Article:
Written by Victoria Forster
The health of the gut microbiome has been linked with numerous diseases from depression to multiple sclerosis and even cancer and response to cancer drugs including immunotherapies. Earlier this year, an ambitious $25 million project was launched to determine the role of the microbiome in colorectal cancer, but perhaps more surprisingly, a new study in mice has linked the health of the gut microbiome to the spread of breast cancer. Read more.
Written by Enrique Rivero
Tuberculosis is a potentially deadly though curable disease. Each year about 10 million people develop active cases, and 1.6 million people die. In addition, about 1.7 billion people around the world are infected with TB bacteria, which can lie dormant for weeks to years, then become active and cause disease in up to 10 percent of those who are infected.
Today, people who contract tuberculosis typically take a course of drugs for six to eight months. However, the length of treatment means some patients don’t stick with the therapy or may develop adverse effects from drug toxicity. Some may develop resistance to the drugs, requiring changes in the drug regimen that can lengthen the treatment to as long as two years. Even worse, there is a high fatality rate among those with drug-resistant TB. Read more.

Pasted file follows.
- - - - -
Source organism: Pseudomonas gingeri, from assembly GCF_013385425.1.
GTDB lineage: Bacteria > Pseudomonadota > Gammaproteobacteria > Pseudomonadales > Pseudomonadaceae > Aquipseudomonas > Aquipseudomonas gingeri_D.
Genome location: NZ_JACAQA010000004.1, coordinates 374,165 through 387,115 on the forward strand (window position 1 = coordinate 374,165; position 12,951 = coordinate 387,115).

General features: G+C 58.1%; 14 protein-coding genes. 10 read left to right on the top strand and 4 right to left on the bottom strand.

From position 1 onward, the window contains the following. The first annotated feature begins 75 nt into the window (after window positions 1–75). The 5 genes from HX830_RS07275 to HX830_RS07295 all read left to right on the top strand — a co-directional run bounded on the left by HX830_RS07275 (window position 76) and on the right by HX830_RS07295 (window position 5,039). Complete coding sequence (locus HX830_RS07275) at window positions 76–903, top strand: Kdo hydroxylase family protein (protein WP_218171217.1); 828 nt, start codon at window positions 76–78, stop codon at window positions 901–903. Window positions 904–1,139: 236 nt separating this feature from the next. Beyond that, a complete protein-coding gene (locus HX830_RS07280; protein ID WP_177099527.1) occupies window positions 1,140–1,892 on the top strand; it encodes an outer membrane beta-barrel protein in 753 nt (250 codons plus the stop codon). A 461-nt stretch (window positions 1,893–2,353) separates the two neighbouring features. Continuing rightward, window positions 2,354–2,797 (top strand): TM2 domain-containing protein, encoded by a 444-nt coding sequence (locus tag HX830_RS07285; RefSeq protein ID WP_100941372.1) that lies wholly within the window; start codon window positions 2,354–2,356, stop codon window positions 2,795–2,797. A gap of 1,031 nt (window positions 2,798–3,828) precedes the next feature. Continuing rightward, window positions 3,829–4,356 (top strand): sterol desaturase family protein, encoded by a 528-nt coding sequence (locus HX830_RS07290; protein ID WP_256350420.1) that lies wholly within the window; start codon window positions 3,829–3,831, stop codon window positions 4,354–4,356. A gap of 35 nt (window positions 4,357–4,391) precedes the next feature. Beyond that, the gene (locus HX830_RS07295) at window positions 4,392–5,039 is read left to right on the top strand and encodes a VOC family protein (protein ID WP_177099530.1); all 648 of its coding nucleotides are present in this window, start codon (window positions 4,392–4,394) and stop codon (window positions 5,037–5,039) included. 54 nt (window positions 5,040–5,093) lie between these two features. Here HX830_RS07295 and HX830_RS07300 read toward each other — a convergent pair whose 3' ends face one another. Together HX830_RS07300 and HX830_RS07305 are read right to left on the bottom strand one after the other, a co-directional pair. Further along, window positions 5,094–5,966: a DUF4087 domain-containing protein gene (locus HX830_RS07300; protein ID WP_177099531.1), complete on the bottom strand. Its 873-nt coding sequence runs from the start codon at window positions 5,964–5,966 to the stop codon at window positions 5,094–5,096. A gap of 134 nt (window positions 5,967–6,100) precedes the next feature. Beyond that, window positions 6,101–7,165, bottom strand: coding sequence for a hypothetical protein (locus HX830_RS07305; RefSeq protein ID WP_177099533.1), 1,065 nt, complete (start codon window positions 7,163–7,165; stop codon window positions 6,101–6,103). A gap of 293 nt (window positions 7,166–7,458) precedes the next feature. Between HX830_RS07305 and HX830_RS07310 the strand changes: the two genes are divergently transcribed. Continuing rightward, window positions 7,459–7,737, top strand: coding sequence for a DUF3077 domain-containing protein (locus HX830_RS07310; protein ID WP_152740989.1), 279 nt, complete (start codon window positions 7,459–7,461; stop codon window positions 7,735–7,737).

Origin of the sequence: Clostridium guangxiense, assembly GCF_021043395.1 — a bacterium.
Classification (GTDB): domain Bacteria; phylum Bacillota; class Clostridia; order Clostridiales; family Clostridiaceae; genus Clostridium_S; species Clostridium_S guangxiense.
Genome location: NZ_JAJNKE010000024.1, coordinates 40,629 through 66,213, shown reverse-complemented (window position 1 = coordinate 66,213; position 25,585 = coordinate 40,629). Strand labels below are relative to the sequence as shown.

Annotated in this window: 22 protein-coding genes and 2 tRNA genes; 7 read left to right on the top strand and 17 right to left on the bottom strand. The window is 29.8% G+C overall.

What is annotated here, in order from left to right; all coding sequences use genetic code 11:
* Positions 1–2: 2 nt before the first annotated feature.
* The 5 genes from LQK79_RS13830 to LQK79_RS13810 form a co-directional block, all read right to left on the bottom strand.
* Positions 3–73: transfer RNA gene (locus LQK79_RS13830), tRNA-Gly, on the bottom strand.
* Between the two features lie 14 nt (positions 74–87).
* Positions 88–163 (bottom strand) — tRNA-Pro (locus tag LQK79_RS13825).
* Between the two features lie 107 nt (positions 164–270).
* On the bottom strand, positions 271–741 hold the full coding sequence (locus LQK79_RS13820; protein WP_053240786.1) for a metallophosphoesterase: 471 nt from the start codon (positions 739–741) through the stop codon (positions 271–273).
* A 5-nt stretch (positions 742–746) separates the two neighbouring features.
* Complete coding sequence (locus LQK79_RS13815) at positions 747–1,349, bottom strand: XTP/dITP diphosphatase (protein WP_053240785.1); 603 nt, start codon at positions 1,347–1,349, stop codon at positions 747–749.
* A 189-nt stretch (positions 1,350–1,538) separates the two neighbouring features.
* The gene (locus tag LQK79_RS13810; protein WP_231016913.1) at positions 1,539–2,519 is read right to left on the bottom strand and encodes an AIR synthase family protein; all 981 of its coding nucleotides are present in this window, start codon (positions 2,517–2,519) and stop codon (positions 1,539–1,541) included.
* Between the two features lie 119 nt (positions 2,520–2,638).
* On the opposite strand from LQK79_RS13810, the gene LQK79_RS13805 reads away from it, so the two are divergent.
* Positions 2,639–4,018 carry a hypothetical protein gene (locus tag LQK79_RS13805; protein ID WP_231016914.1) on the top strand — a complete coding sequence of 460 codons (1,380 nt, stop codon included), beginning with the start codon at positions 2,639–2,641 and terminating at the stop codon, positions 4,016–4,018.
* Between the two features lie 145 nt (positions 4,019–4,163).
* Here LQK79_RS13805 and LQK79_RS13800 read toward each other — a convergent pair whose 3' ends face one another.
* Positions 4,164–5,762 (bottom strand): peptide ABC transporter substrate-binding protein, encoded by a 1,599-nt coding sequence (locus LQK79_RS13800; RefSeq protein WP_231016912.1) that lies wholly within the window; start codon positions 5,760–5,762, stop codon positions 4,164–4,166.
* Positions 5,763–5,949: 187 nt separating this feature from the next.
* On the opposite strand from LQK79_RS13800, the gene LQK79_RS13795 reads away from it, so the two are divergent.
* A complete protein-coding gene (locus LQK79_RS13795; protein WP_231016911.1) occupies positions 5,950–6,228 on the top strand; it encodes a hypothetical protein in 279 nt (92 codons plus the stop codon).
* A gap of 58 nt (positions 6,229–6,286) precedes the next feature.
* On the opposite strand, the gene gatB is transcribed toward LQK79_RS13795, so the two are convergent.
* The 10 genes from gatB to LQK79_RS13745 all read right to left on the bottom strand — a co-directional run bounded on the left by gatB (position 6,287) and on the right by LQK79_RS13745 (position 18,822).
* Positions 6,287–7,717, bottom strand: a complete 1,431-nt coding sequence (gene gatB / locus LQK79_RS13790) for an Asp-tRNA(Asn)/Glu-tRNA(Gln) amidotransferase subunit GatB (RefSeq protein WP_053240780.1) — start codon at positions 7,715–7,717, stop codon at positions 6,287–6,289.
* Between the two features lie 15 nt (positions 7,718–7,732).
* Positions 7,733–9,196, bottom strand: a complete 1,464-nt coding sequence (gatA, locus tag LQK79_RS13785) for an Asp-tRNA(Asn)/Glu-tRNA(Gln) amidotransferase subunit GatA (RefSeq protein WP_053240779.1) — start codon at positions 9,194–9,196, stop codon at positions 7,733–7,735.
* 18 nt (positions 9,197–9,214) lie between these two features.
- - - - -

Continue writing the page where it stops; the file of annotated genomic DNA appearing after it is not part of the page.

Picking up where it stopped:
Written by Claire Hansen
Experts have long warned about the negative effects of sleep deprivation, and new research suggests that people with Alzheimer’s disease may be particularly affected.
In a study of mice and humans, researchers at Washington University School of Medicine in St. Louis found that sleep deprivation increases levels of the protein tau, which is linked to Alzheimer’s disease. In follow-up studies in mice, the researchers also found that sleeplessness speeds up the spread of toxic clumps of tau in the brain, a precursor to brain damage and dementia. Read more.
Written by: Fiona MacDonald
A drug developed for type 2 diabetes has “significantly reversed memory loss” in mice with Alzheimer’s disease, and researchers now want to test it on humans.
The treatment is exciting for scientists because it works by protecting the brain cells attacked by Alzheimer’s disease in three separate ways, rather than relying on a single approach.
And seeing as the drug has already been tested and approved for use in humans, it’s something that could hit the market a lot faster than other experimental treatment options. Read more.